IAEA holds knowledge management course in Latin America

14 January 2019

The International Atomic Energy Agency (IAEA) recently held its School of Nuclear Knowledge Management course in the Central American and Caribbean region for the first time. The event was held in Costa Rica on 3-7 December.

The IAEA's pioneering School of Nuclear Knowledge Management for the Central American and Caribbean region (Image: National University of Costa Rica)

The school attracted 22 participants from eight countries in the region, and experts from Argentina, Brazil, Costa Rica and Spain contributed as lecturers. The IAEA noted, "Half the participants and over 60% of the experts were women, reflecting a drive towards addressing gender balance in the region's nuclear sector."

The school provided the participants with the basic notions of nuclear knowledge management, strategies and tools to determine the risk of loss of critical knowledge, and methodologies for its capture and retention. The influence of organisational culture on a knowledge management programme, as well as the importance of intellectual property and its relationship with knowledge management, were also highlighted.

The IAEA said the course was delivered "in a blend approach, combining an online pre-training and a classroom phase, which enabled the participants to apply the acquired theory and insights and to promote active engagement with peers and experts."

Carried out under a regional IAEA technical cooperation project, the school was supported by the Latin American Network of Education in Nuclear Technology, and hosted by the Physics Department of the National University of Costa Rica and the Atomic Energy Commission of Costa Rica.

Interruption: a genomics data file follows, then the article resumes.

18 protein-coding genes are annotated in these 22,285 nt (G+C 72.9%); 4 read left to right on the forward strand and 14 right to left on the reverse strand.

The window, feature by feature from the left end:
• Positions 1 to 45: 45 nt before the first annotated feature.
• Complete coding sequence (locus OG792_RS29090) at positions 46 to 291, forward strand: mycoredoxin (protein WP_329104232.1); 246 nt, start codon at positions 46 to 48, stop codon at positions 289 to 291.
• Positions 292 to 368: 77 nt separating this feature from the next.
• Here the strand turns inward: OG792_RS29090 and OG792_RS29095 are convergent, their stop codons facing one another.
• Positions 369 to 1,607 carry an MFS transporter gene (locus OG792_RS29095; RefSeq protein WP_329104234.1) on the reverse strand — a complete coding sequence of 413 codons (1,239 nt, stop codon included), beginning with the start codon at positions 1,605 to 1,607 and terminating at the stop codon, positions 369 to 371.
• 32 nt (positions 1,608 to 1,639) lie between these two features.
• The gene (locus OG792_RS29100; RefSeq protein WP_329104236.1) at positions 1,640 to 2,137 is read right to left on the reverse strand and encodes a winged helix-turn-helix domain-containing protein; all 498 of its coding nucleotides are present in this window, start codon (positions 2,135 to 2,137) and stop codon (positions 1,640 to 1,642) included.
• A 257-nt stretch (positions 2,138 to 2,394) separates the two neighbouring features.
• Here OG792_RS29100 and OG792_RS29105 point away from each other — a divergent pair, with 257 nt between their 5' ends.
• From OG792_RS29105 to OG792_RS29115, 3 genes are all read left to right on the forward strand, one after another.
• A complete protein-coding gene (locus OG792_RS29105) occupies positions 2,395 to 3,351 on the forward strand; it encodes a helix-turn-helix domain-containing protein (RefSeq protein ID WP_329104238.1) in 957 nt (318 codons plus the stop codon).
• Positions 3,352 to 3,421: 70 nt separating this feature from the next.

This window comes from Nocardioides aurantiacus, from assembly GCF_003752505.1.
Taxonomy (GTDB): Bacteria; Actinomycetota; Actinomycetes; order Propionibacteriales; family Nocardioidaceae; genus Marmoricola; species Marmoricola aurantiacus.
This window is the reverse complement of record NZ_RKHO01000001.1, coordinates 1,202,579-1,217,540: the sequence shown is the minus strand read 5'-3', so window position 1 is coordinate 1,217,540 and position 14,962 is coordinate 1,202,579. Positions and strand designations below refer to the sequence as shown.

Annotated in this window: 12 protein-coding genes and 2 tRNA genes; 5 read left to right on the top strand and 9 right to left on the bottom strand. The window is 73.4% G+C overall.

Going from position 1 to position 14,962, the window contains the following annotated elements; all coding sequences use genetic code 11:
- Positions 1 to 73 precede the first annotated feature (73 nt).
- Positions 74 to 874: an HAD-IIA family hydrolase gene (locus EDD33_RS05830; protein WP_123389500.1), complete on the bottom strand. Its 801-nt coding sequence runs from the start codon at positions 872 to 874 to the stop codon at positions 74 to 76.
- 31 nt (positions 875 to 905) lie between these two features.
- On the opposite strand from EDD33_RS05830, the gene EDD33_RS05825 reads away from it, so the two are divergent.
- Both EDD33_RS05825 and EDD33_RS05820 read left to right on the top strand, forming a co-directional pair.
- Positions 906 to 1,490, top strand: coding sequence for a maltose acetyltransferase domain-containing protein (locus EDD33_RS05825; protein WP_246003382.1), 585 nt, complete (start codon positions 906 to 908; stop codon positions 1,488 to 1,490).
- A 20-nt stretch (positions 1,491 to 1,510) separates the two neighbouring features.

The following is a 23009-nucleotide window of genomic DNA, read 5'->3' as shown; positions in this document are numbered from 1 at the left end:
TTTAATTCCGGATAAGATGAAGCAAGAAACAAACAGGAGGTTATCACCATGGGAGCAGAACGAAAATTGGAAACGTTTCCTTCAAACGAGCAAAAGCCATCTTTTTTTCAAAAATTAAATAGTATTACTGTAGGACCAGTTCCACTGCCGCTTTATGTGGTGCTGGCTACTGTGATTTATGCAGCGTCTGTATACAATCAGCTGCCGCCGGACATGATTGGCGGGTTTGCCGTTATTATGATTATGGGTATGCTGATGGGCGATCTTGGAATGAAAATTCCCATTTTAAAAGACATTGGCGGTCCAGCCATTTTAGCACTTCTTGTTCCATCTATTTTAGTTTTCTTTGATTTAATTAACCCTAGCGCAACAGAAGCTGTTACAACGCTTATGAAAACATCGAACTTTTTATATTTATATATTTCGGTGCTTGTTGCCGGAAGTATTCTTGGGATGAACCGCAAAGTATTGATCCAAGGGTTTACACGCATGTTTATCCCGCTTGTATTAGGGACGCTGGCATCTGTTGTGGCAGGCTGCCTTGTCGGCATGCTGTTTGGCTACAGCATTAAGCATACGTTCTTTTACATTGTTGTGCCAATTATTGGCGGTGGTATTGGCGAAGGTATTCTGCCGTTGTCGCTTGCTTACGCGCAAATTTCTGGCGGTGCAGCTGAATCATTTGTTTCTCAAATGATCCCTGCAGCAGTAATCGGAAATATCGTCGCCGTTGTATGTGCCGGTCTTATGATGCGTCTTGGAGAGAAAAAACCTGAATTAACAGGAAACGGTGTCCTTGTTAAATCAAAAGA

"The creation of knowledge will be increasingly faster; and consequently, knowledge will also be lost at a faster pace," said Lydia Paredes Gutierrez from Mexico's National Institute for Nuclear Research and president of the IAEA-sponsored Regional Cooperation Agreement for the Promotion of Nuclear Science and Technology in Latin America and the Caribbean. "So, recovering the tacit knowledge possessed by the generations that we have trained, and transferring it to the new generations becomes more and more important."

David Drury, head of the IAEA's Nuclear Knowledge Management Section, said: "This type of training is very important for Latin America. Despite differences in the levels of development of nuclear technology and applications, most countries in the region face similar organisational challenges. There is a high risk of loss of knowledge due to retiring specialised personnel, generational gaps, so the culture of knowledge sharing must be supported."

The IAEA's School for Nuclear Knowledge Management offers a certificate course that provides participants with specialised education and training on the development and implementation of nuclear knowledge management programmes in nuclear science and technology organisations.

"Nuclear knowledge management is a key factor in ensuring the safe operation of existing nuclear facilities, and the effective application of current knowledge in the development of innovative approaches for the nuclear industry," the IAEA says. "The School of Nuclear Knowledge Management targets young professionals from the nuclear field that have, or may have in the future, a lead role in managing nuclear knowledge. It offers a high-quality, intensive education and training on the implementation of nuclear knowledge management. Teaching staff include some of the most renowned specialists in the field."

Researched and written by World Nuclear News